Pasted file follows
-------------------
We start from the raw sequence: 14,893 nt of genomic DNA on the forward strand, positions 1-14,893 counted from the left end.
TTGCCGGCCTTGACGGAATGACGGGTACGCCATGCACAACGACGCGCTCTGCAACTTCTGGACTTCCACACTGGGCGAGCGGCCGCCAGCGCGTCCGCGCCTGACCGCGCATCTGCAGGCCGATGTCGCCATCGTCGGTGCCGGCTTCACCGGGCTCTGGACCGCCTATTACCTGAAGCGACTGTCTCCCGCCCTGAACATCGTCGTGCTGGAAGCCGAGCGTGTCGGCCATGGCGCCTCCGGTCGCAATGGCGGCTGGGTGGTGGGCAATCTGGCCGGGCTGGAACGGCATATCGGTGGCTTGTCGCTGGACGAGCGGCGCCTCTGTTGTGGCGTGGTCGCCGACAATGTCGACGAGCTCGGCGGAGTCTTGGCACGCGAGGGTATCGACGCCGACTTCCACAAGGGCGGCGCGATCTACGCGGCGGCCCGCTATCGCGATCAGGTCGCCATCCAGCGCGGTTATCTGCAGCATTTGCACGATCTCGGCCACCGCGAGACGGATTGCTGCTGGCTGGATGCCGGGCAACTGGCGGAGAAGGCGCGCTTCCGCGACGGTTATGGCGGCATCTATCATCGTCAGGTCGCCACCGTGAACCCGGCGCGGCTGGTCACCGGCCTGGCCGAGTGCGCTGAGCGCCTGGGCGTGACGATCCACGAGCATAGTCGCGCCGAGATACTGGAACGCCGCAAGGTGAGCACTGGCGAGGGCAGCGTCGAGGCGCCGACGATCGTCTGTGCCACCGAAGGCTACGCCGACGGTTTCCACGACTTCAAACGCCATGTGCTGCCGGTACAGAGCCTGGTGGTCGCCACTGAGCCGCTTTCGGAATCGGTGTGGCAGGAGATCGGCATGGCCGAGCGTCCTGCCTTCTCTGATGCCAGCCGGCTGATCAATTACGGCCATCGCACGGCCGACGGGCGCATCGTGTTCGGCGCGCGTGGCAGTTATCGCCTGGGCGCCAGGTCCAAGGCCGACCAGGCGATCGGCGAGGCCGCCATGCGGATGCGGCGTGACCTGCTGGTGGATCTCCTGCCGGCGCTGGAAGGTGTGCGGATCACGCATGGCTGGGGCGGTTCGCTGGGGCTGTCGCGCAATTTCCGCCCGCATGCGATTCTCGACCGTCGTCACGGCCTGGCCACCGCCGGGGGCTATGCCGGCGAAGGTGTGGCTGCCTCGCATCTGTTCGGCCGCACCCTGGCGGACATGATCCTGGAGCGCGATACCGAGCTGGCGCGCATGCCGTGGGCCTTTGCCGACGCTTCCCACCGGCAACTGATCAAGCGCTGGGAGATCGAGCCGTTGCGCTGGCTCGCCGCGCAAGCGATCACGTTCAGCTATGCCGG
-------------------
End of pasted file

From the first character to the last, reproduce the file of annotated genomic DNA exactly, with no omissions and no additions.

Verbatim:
We start from the raw sequence: 14,893 nt of genomic DNA on the forward strand, positions 1-14,893 counted from the left end.
TTGCCGGCCTTGACGGAATGACGGGTACGCCATGCACAACGACGCGCTCTGCAACTTCTGGACTTCCACACTGGGCGAGCGGCCGCCAGCGCGTCCGCGCCTGACCGCGCATCTGCAGGCCGATGTCGCCATCGTCGGTGCCGGCTTCACCGGGCTCTGGACCGCCTATTACCTGAAGCGACTGTCTCCCGCCCTGAACATCGTCGTGCTGGAAGCCGAGCGTGTCGGCCATGGCGCCTCCGGTCGCAATGGCGGCTGGGTGGTGGGCAATCTGGCCGGGCTGGAACGGCATATCGGTGGCTTGTCGCTGGACGAGCGGCGCCTCTGTTGTGGCGTGGTCGCCGACAATGTCGACGAGCTCGGCGGAGTCTTGGCACGCGAGGGTATCGACGCCGACTTCCACAAGGGCGGCGCGATCTACGCGGCGGCCCGCTATCGCGATCAGGTCGCCATCCAGCGCGGTTATCTGCAGCATTTGCACGATCTCGGCCACCGCGAGACGGATTGCTGCTGGCTGGATGCCGGGCAACTGGCGGAGAAGGCGCGCTTCCGCGACGGTTATGGCGGCATCTATCATCGTCAGGTCGCCACCGTGAACCCGGCGCGGCTGGTCACCGGCCTGGCCGAGTGCGCTGAGCGCCTGGGCGTGACGATCCACGAGCATAGTCGCGCCGAGATACTGGAACGCCGCAAGGTGAGCACTGGCGAGGGCAGCGTCGAGGCGCCGACGATCGTCTGTGCCACCGAAGGCTACGCCGACGGTTTCCACGACTTCAAACGCCATGTGCTGCCGGTACAGAGCCTGGTGGTCGCCACTGAGCCGCTTTCGGAATCGGTGTGGCAGGAGATCGGCATGGCCGAGCGTCCTGCCTTCTCTGATGCCAGCCGGCTGATCAATTACGGCCATCGCACGGCCGACGGGCGCATCGTGTTCGGCGCGCGTGGCAGTTATCGCCTGGGCGCCAGGTCCAAGGCCGACCAGGCGATCGGCGAGGCCGCCATGCGGATGCGGCGTGACCTGCTGGTGGATCTCCTGCCGGCGCTGGAAGGTGTGCGGATCACGCATGGCTGGGGCGGTTCGCTGGGGCTGTCGCGCAATTTCCGCCCGCATGCGATTCTCGACCGTCGTCACGGCCTGGCCACCGCCGGGGGCTATGCCGGCGAAGGTGTGGCTGCCTCGCATCTGTTCGGCCGCACCCTGGCGGACATGATCCTGGAGCGCGATACCGAGCTGGCGCGCATGCCGTGGGCCTTTGCCGACGCTTCCCACCGGCAACTGATCAAGCGCTGGGAGATCGAGCCGTTGCGCTGGCTCGCCGCGCAAGCGATCACGTTCAGCTATGCCGG